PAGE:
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What is a Market Index? A market index could be defined as a representation of a security market, market segment, or asset class of freely tradable market instruments. A market index is primarily made up of constituent marketable securities and is re-calculated on a daily basis. There are basically two forms or variations of the same market index, i.e., one version based upon the price return known as a price return index, and one version based upon total return know as a total return index. Why Do We Need A market Index? Ideally, a large number of market participants including investors and institutional funds gather and analyse vast amounts of information about security markets; however, doing so could be a very troublesome and tiring task as the work is both time consuming and data-intensive. Thus, a large number of market participants prefer to use a single measure that could represent and consolidate a plethora of information while reflecting the performance of an entire security market of interest. This is where market indexes play a major role as they are often a simple measure to reflect the performance of any underlying market of interest. For example, S&P500, NASDAQ, are believed to reflect the true performance and picture of the U.S. stock market in particular and U.S. economy in general. Likewise, many indexes such as S&P/ASX 200 is believed to reflect the performance of the Australian stock market and so on. Index Construction Constructing a market index is almost similar to constructing a portfolio of securities as the construction of an index requires: Target Market and Security Selection The first and the primary decision in constructing an index is to identify the target market and select financial instruments which reflect the true nature of the underlying market. The target market, which determines the investment universe and securities available for inclusion, could be based on any asset class, i.e., equities, fixed income, commodities, real estates or on any geographic region. Once the target market is identified, the next step is to select securities which represent the true nature of the target market and decide on the number of securities to be included in the index. Ideally, a market index could be of all securities in the target market or a representative sample of the target market. For example, some indexes such as FTSE 100, S&P 500, S&P/ASX 200, fix the number of stocks to be included in the index while indexes like Tokyo Stock Price Index (or TOPIX) select and represents all of the largest stocks, known as the First Selection. For such indexes, the included securities must meet some basic parameters like pre-decided market capitalisation, the number of shares outstanding, to remain in the index. Weight Allocation The weight allocation varies considerably among indexes depending upon the method of weight allocation, and it basically decides on how much weight each security in an index carry. The method of weight allocation is one of the most important parts that investors need to understand thoroughly as it has a substantial impact on the value of an index. Some of the most widely-used weight allocation methods are as below: Price Weighting This method was originally used by Charles Dow to construct the Dow Jones Industrial Average (or DJIA) and is one of the simplest methods. The price weight method determines the weight of each individual security of an index by dividing the price of the security by the sum of prices of all securities. In simple terms, each security gets the weight of its price in proportional to the total price of the index. The primary advantage of this method is its simplicity; however, the method leads to arbitrary weights for each security as the method is highly sensitive to some market actions such as stock split. Equal Weighting As the name suggests, this method assigns equal weight to all securities in an index. Just like equal weighting, the major advantage of this method is its simplicity; however, this method tends to underrepresent the value of large securities and overrepresent the value of smaller securities. Market-Capitalisation Weighting Market-Capitalisation method weight each constituent by dividing its market capitalisation with the total market capitalisation of the index, i.e., the sum of the market capitalisation of each constituent. The market capitalisation could be determined by multiplying the number of outstanding shares of the security with its market price per share. Rebalancing and Reconstitution Rebalancing of a market index could be defined as the adjustment to the weights of the constituent securities. Depending upon the method of weighting an index, the weight of each individual security tends to change due to market actions or price appreciation and deprecation, in similar fashion to a stock portfolio requires scheduled rebalancing. A majority of market indexes are rebalanced on a daily basis as price tends to often change regularly. On the other hand, reconstitution could be ideally defined as the process to change the constituent of a market index. As suggested above, many market indexes such as TOPIX require each constituent security to meet some parameters for the inclusion; however, due to market dynamics, various securities tend to get added or removed from an index time to time. Uses of Market Index Originally, market indexes were created to provide a sense to investors on how a security market performed on a given day. However, with the development of the modern finance theory and growing numbers of indexes in the market, uses of market indexes have been expanded significantly. Some of the major uses of market indexes are as below: To Gauge the market sentiment A market index is usually a collection of the opinion of market participants; thus, they reflect the attitude and behaviour of the market participants, making them one of most widely used tool to gauge the market sentiment. To measure and model the risk and return profile of a market Market indexes could serve as a proxy for systematic risk in many popular models such as the Capital Asset Pricing Model (or CAPM). The market portfolio, which represents the systematic risk of the market often uses a market index, as a proxy of the market portfolio as including the whole population or all stocks in the model could lead to wrong output, and it could be very costly and cost consuming. Serves as a Performance Benchmark Market indexes often serve as a performance benchmark for individual investors and especially large investors such as mutual funds, ETFs, pension funds, and large banks.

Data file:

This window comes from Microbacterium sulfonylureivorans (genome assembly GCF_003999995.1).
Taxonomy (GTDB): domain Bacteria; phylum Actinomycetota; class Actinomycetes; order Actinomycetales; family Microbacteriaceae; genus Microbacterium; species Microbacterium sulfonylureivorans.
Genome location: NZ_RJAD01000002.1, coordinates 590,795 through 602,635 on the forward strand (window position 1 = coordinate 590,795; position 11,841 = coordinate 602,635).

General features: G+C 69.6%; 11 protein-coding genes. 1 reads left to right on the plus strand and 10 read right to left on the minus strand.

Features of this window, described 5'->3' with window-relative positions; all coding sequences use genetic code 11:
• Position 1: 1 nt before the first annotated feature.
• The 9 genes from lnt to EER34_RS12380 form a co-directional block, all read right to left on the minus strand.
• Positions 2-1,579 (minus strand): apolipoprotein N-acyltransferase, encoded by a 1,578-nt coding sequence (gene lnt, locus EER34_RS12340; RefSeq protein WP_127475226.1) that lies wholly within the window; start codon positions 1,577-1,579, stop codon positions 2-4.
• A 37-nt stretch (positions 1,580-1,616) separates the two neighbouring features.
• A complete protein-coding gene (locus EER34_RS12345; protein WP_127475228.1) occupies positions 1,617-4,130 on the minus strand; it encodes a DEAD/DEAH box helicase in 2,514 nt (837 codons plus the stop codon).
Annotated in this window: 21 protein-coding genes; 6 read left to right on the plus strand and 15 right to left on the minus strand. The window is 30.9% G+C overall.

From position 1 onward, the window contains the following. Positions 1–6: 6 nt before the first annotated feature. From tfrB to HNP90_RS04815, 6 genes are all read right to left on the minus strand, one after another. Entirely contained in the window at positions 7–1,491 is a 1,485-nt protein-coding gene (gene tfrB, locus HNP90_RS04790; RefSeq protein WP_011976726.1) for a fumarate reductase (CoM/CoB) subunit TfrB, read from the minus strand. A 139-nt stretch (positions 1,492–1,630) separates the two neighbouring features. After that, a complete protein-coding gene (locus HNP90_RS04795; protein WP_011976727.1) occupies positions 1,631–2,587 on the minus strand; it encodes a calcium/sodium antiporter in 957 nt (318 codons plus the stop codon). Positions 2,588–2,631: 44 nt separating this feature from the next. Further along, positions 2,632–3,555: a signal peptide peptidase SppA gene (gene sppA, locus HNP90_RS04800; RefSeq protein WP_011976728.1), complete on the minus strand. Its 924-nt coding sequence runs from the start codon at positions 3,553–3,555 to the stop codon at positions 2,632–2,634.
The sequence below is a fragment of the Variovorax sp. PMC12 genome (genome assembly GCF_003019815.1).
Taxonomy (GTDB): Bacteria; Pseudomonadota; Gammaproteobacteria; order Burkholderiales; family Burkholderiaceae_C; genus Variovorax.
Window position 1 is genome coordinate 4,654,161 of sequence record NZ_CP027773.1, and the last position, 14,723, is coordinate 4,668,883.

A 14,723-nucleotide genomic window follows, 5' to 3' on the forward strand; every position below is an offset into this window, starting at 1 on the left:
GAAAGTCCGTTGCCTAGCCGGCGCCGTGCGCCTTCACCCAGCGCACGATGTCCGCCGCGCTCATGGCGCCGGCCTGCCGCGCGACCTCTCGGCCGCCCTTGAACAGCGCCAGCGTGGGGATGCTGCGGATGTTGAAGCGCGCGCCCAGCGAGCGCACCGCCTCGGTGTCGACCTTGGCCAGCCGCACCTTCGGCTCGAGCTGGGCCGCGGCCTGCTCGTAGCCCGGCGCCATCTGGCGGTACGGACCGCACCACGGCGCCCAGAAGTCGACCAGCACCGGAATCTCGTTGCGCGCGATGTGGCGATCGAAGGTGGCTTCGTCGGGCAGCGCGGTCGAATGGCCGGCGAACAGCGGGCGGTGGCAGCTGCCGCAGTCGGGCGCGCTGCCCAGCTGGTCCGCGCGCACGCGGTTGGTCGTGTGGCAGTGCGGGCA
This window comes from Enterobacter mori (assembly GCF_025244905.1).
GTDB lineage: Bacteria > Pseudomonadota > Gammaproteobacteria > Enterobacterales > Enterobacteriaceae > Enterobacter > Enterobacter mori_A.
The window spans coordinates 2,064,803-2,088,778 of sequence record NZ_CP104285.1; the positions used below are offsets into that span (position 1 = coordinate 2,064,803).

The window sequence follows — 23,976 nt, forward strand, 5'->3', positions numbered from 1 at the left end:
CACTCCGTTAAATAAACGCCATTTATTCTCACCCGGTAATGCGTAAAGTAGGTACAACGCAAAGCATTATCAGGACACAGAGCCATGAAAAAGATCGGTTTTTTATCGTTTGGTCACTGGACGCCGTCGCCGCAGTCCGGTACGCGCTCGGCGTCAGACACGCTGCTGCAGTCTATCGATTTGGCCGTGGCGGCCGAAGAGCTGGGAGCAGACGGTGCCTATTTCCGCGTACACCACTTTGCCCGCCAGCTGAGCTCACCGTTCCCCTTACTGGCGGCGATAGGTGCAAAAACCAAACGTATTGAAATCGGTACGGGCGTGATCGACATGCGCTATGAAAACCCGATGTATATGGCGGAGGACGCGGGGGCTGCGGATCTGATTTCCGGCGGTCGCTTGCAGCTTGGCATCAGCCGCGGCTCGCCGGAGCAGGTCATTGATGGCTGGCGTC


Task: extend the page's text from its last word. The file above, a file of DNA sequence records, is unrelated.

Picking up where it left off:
What is Nasdaq? Nasdaq Stock Market is a global electronic marketplace for buying and selling securities on an automatic, transparent and speedy electronic network. It trades through a computer system rather than in a physical trading floor for the traders to trade directly between them. It is an American stock exchange located in the Financial District of Lower Manhattan in New York City. NASDAQ is owned by the company Nasdaq. Inc. and ranked second on the list of stock exchanges as per market capitalisation of shares traded. The first rank goes to the New York Stock Exchange. Nasdaq-National Association of Securities Dealers Automated Quotations, was founded in 1971 by the National Association of Securities Dealers (NASD) to avoid inefficient trading and delays. Nasdaq. Inc. company also owns the Nasdaq Nordic stock market network in addition to other exchanges. The exchange has more than 3,100 companies listed. They are the highest trade volume companies in the US market, valued more than US$14 trillion in total. Good read: NASDAQ surged up above 10,000 – Tech stocks setting a new benchmark What is Nasdaq known for? Nasdaq currently is the largest electronic stock market, and it is most well-known for its high-tech stocks. But it also has a variety of companies listed such as capital goods, healthcare, consumer durables and nondurables, energy, public utilities, finance and transportation. Nasdaq boasts of having some of the largest blue-chip companies in the world and attracts high growth-oriented companies. Its stocks are known to be volatile than those listed on other exchanges. Apart from listed stocks, Nasdaq also trades in over the counter (OTC) stocks. The ticker symbols for the listed companies’ stocks on the Nasdaq have four or five letters. The Nasdaq Composite index was initially termed as Nasdaq. It included all the stocks listed on Nasdaq stock market and also many stocks listed on Dow Jones Industrial Average and S&P 500 Index. The index has more than 3,000 stocks listed on it which include the world’s largest technology and biotech giants like Microsoft, Apple, Amazon, Alphabet, Facebook, Gilead Sciences, Tesla and Intel. Did you read: Blue-chip stocks: Value versus Growth in Covid-19 Era Companies have to meet certain criteria to get listed on the NASDAQ National Market. The entities have to meet financial, liquidity, and corporate governance-related requirements. Have to get registered with the Securities Exchange Commission (SEC) Have to maintain the stock price of at least US$1. Company’s value of outstanding stocks must total at least US$1.1 million. The small companies which cannot meet the criteria can get listed on NASDAQ Small Caps Market. Nasdaq changes the companies as the eligibility of the companies keeps changing. Image: Kalkine What are different Nasdaq indexes? Nasdaq uses an index to list its stocks like any other stock exchange. The index delivers stock performance snapshots. The New York Stock Exchange (NYSE) has the Dow Jones Industrial Average (DJIA) as its primary index; it tracks the stock price of 30 big companies. Nasdaq Composite and the Nasdaq 100 are two indices of Nasdaq. Nasdaq Composite measures the performance of more than 3,100 listed companies’ stocks trading daily on Nasdaq. Nasdaq 100 is a modified capitalisation-weighted index. This index has listed companies from various sectors, but the majority is from the technology industry. Depending on their market value, Nasdaq adds or removes the companies from its index Nasdaq 100. Both the NASDAQ Composite and the NASDAQ 100 indexes have listed companies from the United States as well as global companies. On the other hand, Dow Jones Industrial Average index does not include companies outside of the US. Did you read: Hanging Up Your Boots? Investment Strategies to Help you Relax and Build Wealth Brief history Nasdaq performance in the past has been groundbreaking and extraordinary. One of its highly regarded accomplishments is that Nasdaq was the first-ever stock exchange for offering electronic trading. It was the first to launch a website and stored all the records in the cloud. Interestingly, Nasdaq also sold its technology to other stock exchanges. Nasdaq invented the modern Initial Public Offering (IPO) as it listed venture-capital-backed companies. Initially, it merged with the American Stock Exchange. It formed the Nasdaq-AMEX Market Group, later on, the AMEX index was acquired by NYSE Euronext, and the entire data was integrated into NYSE. In 2007 Nasdaq acquired OMX which is a Swedish-Finnish financial company. Followed by which Nasdaq changed its name to NASDAQ OMX Group. NASDAQ OMX Group bought the Boston Stock Exchange and also the Philadelphia Stock Exchange which was the oldest stock exchange in the US. Also read: Nasdaq index’s Tech Titans kicks off with Bold Performances How to trade on Nasdaq? Though the New York Stock Exchange is the largest exchange by market capitalisation, Nasdaq is the largest by trading volume due to its electronic quote mechanism. Nasdaq is a dealer’s market where the public buys and sells stocks with the help of the market maker (a registered broker/dealer). The market maker provides the buy and sell quotes and takes the position in those stocks. NYSE works differently as the buyers and sellers can trade directly with each other, and a specialist allows the trade. On Nasdaq, the market maker owns inventory and trade stocks in his/her capacity. Good read: Why NASDAQ Composite index plunged 5%?